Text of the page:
Chemical Evidence for Differentiation, Evaporation and Recondensation from Silicate Clasts in Gujba

Jonathan Oulton, Munir Humayun, Alexei Fedkin, Lawrence Grossman

Geochimica et Cosmochimica Acta
In Press, Accepted Manuscript, Available online 23 January 2016

updated (25 Feb.) : PDF (OPEN ACCESS)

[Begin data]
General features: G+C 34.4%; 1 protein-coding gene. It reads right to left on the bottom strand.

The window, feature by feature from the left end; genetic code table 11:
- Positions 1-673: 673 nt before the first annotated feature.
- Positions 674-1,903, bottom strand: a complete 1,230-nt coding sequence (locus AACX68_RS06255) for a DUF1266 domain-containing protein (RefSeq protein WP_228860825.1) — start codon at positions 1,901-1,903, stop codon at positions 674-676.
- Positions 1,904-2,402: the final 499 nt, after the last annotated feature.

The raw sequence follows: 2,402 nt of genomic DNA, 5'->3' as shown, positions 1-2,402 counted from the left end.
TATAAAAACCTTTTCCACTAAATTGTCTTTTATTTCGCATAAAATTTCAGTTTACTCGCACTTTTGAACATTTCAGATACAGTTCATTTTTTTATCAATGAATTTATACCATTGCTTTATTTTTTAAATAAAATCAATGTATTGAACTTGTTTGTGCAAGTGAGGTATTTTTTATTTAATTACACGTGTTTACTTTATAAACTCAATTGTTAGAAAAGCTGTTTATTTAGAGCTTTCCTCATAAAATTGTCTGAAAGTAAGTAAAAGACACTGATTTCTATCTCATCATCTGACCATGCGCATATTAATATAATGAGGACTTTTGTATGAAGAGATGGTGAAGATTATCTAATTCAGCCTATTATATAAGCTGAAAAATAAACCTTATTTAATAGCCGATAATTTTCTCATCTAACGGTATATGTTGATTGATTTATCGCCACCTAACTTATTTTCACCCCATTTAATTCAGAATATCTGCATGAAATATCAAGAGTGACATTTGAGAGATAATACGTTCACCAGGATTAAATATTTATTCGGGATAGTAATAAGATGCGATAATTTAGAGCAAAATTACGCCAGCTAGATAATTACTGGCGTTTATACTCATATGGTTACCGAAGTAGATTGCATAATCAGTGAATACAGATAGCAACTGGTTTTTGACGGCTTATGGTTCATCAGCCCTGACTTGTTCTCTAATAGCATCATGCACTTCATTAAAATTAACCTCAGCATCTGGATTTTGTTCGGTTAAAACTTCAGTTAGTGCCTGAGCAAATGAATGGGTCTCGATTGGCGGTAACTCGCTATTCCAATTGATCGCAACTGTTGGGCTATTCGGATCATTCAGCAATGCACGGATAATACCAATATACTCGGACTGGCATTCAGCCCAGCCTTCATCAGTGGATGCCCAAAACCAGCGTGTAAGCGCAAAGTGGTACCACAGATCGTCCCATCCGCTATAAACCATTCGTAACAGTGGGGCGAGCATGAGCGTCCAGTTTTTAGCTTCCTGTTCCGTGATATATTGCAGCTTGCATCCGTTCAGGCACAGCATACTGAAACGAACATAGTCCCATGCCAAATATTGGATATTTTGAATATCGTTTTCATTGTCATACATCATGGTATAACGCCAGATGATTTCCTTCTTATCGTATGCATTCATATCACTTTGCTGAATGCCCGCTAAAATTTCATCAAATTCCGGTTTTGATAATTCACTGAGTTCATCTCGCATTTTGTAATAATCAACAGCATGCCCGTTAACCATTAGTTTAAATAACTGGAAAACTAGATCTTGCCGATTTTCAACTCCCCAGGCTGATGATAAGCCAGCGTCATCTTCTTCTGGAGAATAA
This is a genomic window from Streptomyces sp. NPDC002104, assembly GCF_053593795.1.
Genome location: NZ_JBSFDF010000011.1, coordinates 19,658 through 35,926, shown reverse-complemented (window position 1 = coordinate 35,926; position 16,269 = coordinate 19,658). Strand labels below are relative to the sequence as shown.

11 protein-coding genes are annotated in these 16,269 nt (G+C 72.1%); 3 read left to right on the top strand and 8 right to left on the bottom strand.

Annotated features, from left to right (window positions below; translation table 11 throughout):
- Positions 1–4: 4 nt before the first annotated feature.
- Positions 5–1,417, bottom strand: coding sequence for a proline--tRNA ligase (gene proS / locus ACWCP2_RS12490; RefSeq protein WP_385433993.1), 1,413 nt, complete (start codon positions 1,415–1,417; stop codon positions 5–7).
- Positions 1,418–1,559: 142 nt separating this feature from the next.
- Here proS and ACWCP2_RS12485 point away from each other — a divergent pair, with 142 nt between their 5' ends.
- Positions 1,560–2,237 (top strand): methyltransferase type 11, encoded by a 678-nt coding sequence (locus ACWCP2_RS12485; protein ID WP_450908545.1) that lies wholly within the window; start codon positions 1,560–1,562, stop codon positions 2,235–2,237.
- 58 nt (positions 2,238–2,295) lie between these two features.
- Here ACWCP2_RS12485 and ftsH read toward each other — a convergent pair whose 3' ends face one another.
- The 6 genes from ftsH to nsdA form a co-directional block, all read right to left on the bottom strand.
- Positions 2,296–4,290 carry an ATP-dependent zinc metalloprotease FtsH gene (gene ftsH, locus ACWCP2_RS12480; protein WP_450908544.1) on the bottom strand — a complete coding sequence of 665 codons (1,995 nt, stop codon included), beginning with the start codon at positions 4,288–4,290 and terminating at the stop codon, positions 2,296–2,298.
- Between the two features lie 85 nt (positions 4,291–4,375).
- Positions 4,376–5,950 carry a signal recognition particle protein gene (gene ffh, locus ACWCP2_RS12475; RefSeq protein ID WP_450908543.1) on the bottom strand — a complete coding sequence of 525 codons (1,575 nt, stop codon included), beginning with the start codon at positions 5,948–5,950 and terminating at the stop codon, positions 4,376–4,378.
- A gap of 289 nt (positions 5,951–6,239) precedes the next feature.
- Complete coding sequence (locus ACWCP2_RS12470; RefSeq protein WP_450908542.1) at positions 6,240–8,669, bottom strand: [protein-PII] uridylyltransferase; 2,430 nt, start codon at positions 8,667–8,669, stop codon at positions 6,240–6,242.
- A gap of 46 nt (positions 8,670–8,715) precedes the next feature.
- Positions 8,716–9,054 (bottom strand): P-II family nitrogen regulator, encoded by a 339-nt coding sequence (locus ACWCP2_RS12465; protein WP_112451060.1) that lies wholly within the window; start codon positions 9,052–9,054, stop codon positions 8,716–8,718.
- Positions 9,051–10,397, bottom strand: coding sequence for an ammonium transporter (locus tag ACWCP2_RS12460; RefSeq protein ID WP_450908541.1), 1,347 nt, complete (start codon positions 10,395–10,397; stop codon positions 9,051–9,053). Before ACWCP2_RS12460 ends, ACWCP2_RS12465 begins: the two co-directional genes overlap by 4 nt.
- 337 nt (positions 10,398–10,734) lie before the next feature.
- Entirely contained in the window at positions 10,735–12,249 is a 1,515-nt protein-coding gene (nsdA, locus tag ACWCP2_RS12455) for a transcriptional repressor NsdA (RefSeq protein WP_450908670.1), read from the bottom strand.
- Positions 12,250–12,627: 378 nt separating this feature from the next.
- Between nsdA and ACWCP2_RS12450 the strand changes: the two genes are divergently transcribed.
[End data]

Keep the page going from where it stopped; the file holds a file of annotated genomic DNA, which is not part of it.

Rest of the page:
“The silicate and metal clasts in CB chondrites have been inferred to form as condensates from an impact-generated vapor plume between a metal-rich body and a silicate body. A detailed study of the condensation of impact-generated vapor plumes showed that the range of CB silicate clast compositions could not be successfully explained without invoking a chemically differentiated target. Here, we report the most comprehensive elemental study yet performed on CB silicates with 32 silicate clasts from nine slices of Gujba analyzed by laser ablation inductively coupled plasma mass spectrometry for 53 elements. Like in other studies of CBs, the silicate clasts are either barred olivine (BO) or cryptocrystalline (CC) in texture. In major elements, the Gujba silicate clasts ranged from chondritic to refractory enriched. Refractory element abundances ranged from 2-10xCI, with notable anomalies in Ba, Ce, Eu, and U abundances. The two most refractory-enriched BO clasts exhibited negative Ce anomalies and were depleted in U relative to Th, characteristic of volatilization residues, while other BO clasts and the CC clasts exhibited positive Ce anomalies with excess U (1-3xCI), and Ba (1-6xCI) anomalies indicating re-condensation of ultra-refractory element depleted vapor. The Rare Earth Elements (REE) also exhibit light REE (LREE) enrichment or depletion in several clasts with a range of (La/Sm)CI of 0.9-1.8. This variation in the LREE is essentially impossible to accomplish by processes involving vapor-liquid or vapor-solid exchange of REE, and appears to have been inherited from a differentiated target. The most distinctive evidence for inherited chemical differentiation is observed in highly refractory element (Sc, Zr, Nb, Hf, Ta, Th) systematics. The Gujba clasts exhibit fractionations in Nb/Ta that correlate positively with Zr/Hf and span the range known from lunar and Martian basalts, and exceed the range in Zr/Hf variation known from eucrites. Variations of highly incompatible refractory elements (e.g. Th) against less incompatible elements (e.g., Zr, Sr, Sc) are not chondritic, but exhibit distinctly higher Th abundances requiring a differentiated crust to be admixed with depleted mantle in ratios that are biased to higher crust/mantle ratios than in a chondritic body. The possibility that these variations are due to admixture of refractory inclusion-debris into normal chondritic matter is raised but cannot be definitively tested because existing “bulk” analyses of CAIs carry artifacts of unrepresentative sampling. The inferences drawn from the compositions of Gujba silicate clasts, here, complement what has been inferred from the compositions of metallic clasts, but provide surprisingly detailed insight into the structure of the target. Evidence that metal and silicate in CB chondrites both formed from impact-generated vapor plumes, taken together with recent work on metallic nodules in E chondrites, and on ordinary chondrites, indicates that chondrule formation occurs by this mechanism quite widely. However, the nature of the impact on the CB body is quite different than the popular conceptions of impact of partially or wholly molten chondritic bodies and the younger (5 Ma) age of CB chondrules is consistent with origin in a disk with more evolved targets and impactors gravitationally perturbed by nascent planets.”